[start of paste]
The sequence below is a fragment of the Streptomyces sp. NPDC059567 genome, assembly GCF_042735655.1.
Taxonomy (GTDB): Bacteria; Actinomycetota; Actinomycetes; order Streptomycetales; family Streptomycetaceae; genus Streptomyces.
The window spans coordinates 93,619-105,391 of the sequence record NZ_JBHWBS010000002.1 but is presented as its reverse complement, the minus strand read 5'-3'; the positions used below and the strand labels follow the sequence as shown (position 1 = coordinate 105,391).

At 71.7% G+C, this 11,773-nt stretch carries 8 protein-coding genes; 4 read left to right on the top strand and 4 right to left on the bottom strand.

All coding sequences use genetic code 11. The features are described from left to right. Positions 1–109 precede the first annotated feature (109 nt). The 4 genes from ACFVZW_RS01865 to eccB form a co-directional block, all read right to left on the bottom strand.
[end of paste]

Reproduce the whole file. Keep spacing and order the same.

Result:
The sequence below is a fragment of the Streptomyces sp. NPDC059567 genome, assembly GCF_042735655.1.
Taxonomy (GTDB): Bacteria; Actinomycetota; Actinomycetes; order Streptomycetales; family Streptomycetaceae; genus Streptomyces.
The window spans coordinates 93,619-105,391 of the sequence record NZ_JBHWBS010000002.1 but is presented as its reverse complement, the minus strand read 5'-3'; the positions used below and the strand labels follow the sequence as shown (position 1 = coordinate 105,391).

At 71.7% G+C, this 11,773-nt stretch carries 8 protein-coding genes; 4 read left to right on the top strand and 4 right to left on the bottom strand.

All coding sequences use genetic code 11. The features are described from left to right. Positions 1–109 precede the first annotated feature (109 nt). The 4 genes from ACFVZW_RS01865 to eccB form a co-directional block, all read right to left on the bottom strand.